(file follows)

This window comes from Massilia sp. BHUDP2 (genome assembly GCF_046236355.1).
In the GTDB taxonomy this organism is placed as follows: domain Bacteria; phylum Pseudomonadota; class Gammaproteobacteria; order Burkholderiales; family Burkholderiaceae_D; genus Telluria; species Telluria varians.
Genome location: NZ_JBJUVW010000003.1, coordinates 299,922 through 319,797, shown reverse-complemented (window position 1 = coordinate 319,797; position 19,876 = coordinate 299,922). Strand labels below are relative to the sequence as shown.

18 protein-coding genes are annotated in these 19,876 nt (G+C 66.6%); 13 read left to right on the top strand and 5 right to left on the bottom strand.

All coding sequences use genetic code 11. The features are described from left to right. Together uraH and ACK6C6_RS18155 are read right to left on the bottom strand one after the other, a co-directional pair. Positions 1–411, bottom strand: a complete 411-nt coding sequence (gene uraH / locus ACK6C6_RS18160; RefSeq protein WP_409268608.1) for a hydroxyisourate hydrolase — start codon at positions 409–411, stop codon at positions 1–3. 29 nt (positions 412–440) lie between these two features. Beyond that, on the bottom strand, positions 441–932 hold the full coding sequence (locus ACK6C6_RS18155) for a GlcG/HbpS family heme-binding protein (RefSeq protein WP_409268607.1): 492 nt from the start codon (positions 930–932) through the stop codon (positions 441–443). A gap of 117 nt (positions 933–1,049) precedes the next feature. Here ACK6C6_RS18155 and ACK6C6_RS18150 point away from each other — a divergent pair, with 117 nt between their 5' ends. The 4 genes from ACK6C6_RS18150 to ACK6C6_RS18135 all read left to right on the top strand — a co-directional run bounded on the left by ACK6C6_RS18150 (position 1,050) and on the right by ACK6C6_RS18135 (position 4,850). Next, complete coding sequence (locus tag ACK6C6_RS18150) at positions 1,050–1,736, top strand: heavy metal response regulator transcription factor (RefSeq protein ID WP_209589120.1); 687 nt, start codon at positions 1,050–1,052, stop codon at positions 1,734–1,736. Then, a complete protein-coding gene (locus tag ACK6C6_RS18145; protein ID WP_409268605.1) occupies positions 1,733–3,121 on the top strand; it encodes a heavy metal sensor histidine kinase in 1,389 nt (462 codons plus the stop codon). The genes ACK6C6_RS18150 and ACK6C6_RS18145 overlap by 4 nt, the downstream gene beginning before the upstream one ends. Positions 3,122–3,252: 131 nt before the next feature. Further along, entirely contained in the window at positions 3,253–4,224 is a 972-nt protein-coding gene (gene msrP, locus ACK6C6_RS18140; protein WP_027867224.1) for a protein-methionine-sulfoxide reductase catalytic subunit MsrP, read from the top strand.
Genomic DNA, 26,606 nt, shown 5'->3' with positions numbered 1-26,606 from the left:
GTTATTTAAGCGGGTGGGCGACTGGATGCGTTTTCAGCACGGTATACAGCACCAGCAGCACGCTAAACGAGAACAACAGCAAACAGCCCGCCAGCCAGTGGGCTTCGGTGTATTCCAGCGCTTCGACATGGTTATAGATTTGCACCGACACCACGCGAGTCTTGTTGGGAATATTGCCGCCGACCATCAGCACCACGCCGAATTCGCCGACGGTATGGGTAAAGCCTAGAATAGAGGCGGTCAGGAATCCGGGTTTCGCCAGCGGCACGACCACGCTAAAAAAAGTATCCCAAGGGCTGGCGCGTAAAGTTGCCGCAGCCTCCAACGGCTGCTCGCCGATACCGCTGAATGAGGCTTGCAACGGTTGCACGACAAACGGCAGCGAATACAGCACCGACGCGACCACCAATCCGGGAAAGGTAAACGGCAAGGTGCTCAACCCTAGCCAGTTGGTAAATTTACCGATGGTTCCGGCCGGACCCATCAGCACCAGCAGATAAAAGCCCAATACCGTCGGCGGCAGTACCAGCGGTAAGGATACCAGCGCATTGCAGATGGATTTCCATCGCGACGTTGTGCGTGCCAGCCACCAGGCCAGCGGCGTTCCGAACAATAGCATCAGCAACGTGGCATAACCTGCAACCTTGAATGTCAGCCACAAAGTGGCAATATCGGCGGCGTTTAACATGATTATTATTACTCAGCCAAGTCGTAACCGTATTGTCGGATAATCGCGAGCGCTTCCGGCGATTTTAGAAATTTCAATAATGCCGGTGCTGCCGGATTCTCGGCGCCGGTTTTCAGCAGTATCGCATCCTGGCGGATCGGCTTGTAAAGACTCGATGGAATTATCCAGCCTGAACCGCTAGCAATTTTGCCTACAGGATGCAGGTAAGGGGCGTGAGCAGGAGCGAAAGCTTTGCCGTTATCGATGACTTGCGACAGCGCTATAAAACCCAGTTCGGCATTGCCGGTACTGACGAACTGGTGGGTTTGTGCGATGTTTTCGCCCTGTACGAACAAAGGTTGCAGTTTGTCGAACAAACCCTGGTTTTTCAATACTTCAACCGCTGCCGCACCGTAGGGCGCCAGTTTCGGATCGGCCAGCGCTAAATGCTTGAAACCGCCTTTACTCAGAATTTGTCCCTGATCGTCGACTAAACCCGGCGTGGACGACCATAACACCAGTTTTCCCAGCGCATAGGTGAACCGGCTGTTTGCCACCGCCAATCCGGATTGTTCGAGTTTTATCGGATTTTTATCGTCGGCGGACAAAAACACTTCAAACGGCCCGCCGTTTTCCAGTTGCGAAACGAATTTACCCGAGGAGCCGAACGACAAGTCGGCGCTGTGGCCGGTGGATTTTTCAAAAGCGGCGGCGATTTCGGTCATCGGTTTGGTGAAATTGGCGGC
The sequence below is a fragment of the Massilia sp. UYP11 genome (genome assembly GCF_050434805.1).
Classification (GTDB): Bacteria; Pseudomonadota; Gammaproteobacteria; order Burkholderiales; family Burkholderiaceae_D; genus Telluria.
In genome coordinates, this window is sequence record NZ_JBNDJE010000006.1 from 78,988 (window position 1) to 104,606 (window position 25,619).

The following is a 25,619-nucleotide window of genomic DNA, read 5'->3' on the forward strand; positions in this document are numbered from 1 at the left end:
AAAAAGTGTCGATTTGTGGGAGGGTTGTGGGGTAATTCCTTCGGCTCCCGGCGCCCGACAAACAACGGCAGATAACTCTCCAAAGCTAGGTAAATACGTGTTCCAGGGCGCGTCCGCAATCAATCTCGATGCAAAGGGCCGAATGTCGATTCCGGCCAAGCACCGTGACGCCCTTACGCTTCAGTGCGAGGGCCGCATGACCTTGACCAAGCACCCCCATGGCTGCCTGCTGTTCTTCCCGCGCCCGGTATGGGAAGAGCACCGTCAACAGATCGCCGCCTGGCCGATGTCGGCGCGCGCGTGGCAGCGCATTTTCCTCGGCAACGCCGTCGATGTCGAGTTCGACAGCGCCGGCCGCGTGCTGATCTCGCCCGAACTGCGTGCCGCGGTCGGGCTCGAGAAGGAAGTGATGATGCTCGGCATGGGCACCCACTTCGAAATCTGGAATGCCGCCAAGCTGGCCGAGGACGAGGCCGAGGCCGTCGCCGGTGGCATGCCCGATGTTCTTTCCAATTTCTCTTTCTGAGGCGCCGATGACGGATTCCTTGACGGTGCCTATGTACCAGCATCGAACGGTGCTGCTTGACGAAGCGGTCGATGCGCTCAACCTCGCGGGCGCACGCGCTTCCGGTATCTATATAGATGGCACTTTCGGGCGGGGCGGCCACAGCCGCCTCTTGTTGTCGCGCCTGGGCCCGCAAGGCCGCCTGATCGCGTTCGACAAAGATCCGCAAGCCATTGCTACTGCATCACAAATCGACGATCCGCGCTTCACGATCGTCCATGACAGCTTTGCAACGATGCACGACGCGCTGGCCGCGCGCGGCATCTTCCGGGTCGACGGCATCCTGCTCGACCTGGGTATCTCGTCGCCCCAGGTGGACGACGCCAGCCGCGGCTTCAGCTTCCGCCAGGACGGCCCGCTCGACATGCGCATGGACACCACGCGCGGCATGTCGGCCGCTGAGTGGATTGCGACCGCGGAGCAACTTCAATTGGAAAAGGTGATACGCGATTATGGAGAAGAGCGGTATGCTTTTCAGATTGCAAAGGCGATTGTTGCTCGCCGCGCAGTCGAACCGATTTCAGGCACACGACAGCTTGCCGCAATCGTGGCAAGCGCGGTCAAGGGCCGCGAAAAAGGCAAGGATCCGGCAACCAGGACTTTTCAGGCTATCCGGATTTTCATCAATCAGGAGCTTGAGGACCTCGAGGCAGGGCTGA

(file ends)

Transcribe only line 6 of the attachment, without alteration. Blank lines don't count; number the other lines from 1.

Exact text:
Genomic DNA, 26,606 nt, shown 5'->3' with positions numbered 1-26,606 from the left: